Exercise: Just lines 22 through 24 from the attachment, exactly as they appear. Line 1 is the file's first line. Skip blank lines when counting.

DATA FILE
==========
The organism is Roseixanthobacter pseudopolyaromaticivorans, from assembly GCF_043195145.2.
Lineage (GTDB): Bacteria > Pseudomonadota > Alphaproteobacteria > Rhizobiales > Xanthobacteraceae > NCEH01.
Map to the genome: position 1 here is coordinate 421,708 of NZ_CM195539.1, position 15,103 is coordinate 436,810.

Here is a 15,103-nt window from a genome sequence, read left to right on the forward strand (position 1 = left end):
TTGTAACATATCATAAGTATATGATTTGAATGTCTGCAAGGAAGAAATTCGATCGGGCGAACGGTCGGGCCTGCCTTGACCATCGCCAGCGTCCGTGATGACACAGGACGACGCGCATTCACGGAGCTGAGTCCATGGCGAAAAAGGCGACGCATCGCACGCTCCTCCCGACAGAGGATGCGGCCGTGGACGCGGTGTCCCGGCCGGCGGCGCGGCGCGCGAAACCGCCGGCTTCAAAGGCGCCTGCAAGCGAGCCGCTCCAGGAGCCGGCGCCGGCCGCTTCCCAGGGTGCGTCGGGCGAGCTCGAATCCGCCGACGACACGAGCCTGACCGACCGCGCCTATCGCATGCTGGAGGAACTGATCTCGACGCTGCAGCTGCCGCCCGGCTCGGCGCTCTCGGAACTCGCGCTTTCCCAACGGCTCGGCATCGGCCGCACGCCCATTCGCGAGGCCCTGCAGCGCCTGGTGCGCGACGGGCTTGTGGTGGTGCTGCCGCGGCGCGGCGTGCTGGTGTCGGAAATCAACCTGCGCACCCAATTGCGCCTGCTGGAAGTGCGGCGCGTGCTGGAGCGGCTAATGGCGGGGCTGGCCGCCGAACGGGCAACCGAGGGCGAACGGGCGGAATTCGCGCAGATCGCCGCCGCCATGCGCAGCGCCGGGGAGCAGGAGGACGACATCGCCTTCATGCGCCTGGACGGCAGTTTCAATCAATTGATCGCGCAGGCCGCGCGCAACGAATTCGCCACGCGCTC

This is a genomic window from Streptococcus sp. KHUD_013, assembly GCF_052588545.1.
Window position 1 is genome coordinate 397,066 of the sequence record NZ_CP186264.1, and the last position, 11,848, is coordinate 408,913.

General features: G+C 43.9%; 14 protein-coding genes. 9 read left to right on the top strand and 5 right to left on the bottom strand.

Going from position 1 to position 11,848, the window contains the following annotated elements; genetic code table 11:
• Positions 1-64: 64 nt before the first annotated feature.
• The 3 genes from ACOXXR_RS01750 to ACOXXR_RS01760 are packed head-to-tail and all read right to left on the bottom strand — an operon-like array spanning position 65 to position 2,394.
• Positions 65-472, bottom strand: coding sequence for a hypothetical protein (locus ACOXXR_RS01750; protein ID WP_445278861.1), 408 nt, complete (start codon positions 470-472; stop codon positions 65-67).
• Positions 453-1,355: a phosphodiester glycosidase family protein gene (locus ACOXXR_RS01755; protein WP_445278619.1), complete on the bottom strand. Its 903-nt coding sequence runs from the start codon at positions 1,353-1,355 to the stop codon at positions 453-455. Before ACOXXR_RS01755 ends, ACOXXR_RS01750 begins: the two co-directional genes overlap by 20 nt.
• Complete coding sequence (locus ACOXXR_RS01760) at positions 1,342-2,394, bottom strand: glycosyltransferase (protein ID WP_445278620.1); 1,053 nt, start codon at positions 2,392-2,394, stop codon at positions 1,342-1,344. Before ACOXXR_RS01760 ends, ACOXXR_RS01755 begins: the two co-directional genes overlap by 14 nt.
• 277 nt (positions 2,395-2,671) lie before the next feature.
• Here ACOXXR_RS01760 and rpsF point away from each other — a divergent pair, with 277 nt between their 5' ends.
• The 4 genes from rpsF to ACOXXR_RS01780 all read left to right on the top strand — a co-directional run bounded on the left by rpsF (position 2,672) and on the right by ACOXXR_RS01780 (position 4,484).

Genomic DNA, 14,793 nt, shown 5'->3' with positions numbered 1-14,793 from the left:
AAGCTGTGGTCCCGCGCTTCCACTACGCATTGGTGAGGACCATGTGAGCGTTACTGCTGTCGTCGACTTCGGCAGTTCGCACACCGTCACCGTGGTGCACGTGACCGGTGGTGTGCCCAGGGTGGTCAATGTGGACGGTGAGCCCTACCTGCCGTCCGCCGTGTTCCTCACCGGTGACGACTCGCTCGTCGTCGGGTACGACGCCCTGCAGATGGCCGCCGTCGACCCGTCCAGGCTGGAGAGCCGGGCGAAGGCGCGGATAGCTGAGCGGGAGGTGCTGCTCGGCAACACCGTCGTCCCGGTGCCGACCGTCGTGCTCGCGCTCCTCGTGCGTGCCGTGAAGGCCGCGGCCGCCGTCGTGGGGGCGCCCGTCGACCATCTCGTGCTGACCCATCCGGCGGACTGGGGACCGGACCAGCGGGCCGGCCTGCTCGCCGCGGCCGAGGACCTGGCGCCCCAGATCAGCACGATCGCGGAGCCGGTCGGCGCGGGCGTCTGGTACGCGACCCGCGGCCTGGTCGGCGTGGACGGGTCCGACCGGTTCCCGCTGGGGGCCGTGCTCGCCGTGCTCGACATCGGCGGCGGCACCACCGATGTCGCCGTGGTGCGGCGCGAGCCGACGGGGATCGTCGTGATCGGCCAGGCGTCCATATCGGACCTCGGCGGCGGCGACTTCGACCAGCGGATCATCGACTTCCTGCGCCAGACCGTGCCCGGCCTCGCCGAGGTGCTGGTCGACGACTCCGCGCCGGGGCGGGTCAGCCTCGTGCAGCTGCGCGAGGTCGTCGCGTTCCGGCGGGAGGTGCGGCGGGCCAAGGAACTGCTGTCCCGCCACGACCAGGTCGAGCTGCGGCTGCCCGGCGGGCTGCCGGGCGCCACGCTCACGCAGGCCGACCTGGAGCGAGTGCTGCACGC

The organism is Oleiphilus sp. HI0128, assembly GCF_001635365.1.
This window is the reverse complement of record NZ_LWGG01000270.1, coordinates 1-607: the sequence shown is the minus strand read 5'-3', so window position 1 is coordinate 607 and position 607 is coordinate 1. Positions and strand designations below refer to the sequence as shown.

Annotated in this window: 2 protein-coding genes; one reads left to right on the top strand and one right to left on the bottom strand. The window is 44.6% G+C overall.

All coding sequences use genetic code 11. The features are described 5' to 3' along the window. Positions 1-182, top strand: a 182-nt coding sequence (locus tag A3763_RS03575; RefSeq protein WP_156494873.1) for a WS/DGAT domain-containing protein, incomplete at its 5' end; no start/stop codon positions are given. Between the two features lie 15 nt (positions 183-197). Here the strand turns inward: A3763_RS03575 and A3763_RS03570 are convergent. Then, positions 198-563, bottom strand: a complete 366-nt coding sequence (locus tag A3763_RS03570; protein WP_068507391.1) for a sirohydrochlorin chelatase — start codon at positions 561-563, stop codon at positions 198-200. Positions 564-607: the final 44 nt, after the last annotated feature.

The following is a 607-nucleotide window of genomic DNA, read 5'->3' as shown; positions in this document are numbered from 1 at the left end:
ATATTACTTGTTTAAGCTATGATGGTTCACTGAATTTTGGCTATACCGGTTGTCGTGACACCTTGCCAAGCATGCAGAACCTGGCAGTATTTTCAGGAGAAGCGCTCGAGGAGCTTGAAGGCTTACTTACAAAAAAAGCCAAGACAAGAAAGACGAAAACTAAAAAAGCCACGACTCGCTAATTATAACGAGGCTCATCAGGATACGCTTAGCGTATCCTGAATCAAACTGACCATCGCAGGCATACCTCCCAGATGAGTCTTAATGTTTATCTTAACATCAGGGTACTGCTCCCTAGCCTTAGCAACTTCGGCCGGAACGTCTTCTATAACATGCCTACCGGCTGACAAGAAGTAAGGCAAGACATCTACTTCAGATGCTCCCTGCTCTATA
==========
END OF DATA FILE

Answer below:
Annotated in this window: 2 protein-coding genes; one reads left to right on the top strand and one right to left on the bottom strand. The window is 44.6% G+C overall.

All coding sequences use genetic code 11. The features are described 5' to 3' along the window. Positions 1-182, top strand: a 182-nt coding sequence (locus tag A3763_RS03575; RefSeq protein WP_156494873.1) for a WS/DGAT domain-containing protein, incomplete at its 5' end; no start/stop codon positions are given. Between the two features lie 15 nt (positions 183-197). Here the strand turns inward: A3763_RS03575 and A3763_RS03570 are convergent. Then, positions 198-563, bottom strand: a complete 366-nt coding sequence (locus tag A3763_RS03570; protein WP_068507391.1) for a sirohydrochlorin chelatase — start codon at positions 561-563, stop codon at positions 198-200. Positions 564-607: the final 44 nt, after the last annotated feature.

The following is a 607-nucleotide window of genomic DNA, read 5'->3' as shown; positions in this document are numbered from 1 at the left end: